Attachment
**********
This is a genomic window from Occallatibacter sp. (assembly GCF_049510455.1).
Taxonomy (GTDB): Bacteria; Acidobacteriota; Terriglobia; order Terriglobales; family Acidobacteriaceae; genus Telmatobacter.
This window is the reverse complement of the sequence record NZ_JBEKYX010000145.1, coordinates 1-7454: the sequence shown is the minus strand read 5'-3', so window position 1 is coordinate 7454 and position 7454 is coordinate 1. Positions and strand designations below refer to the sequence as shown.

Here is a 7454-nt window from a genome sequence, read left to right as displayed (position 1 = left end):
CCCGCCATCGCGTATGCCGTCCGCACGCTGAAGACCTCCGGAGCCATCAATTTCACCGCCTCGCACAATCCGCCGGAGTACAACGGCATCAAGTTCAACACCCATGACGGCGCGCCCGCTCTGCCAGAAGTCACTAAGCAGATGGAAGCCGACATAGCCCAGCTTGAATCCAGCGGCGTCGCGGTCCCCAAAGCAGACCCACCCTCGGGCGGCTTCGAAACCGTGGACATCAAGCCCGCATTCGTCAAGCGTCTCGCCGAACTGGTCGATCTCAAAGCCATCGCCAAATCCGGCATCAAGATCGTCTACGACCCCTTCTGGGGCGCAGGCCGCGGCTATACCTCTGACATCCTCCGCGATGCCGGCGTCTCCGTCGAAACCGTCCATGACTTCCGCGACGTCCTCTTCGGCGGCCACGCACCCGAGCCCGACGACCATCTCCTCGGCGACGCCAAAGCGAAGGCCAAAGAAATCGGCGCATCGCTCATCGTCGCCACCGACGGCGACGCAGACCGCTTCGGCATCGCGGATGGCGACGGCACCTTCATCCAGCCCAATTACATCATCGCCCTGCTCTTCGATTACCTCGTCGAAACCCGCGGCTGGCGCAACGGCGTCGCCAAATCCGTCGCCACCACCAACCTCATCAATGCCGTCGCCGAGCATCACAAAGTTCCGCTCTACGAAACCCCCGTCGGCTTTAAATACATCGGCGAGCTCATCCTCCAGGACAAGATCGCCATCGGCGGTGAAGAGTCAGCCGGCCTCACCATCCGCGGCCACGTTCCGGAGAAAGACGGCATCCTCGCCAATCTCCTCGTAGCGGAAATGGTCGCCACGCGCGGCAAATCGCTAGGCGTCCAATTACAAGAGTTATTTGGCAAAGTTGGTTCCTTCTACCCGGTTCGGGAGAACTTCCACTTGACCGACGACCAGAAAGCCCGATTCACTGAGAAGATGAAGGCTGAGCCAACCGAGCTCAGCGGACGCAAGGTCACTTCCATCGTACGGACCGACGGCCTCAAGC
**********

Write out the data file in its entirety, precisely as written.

This is a genomic window from Occallatibacter sp. (assembly GCF_049510455.1).
Taxonomy (GTDB): Bacteria; Acidobacteriota; Terriglobia; order Terriglobales; family Acidobacteriaceae; genus Telmatobacter.
This window is the reverse complement of the sequence record NZ_JBEKYX010000145.1, coordinates 1-7454: the sequence shown is the minus strand read 5'-3', so window position 1 is coordinate 7454 and position 7454 is coordinate 1. Positions and strand designations below refer to the sequence as shown.

Here is a 7454-nt window from a genome sequence, read left to right as displayed (position 1 = left end):
CCCGCCATCGCGTATGCCGTCCGCACGCTGAAGACCTCCGGAGCCATCAATTTCACCGCCTCGCACAATCCGCCGGAGTACAACGGCATCAAGTTCAACACCCATGACGGCGCGCCCGCTCTGCCAGAAGTCACTAAGCAGATGGAAGCCGACATAGCCCAGCTTGAATCCAGCGGCGTCGCGGTCCCCAAAGCAGACCCACCCTCGGGCGGCTTCGAAACCGTGGACATCAAGCCCGCATTCGTCAAGCGTCTCGCCGAACTGGTCGATCTCAAAGCCATCGCCAAATCCGGCATCAAGATCGTCTACGACCCCTTCTGGGGCGCAGGCCGCGGCTATACCTCTGACATCCTCCGCGATGCCGGCGTCTCCGTCGAAACCGTCCATGACTTCCGCGACGTCCTCTTCGGCGGCCACGCACCCGAGCCCGACGACCATCTCCTCGGCGACGCCAAAGCGAAGGCCAAAGAAATCGGCGCATCGCTCATCGTCGCCACCGACGGCGACGCAGACCGCTTCGGCATCGCGGATGGCGACGGCACCTTCATCCAGCCCAATTACATCATCGCCCTGCTCTTCGATTACCTCGTCGAAACCCGCGGCTGGCGCAACGGCGTCGCCAAATCCGTCGCCACCACCAACCTCATCAATGCCGTCGCCGAGCATCACAAAGTTCCGCTCTACGAAACCCCCGTCGGCTTTAAATACATCGGCGAGCTCATCCTCCAGGACAAGATCGCCATCGGCGGTGAAGAGTCAGCCGGCCTCACCATCCGCGGCCACGTTCCGGAGAAAGACGGCATCCTCGCCAATCTCCTCGTAGCGGAAATGGTCGCCACGCGCGGCAAATCGCTAGGCGTCCAATTACAAGAGTTATTTGGCAAAGTTGGTTCCTTCTACCCGGTTCGGGAGAACTTCCACTTGACCGACGACCAGAAAGCCCGATTCACTGAGAAGATGAAGGCTGAGCCAACCGAGCTCAGCGGACGCAAGGTCACTTCCATCGTACGGACCGACGGCCTCAAGC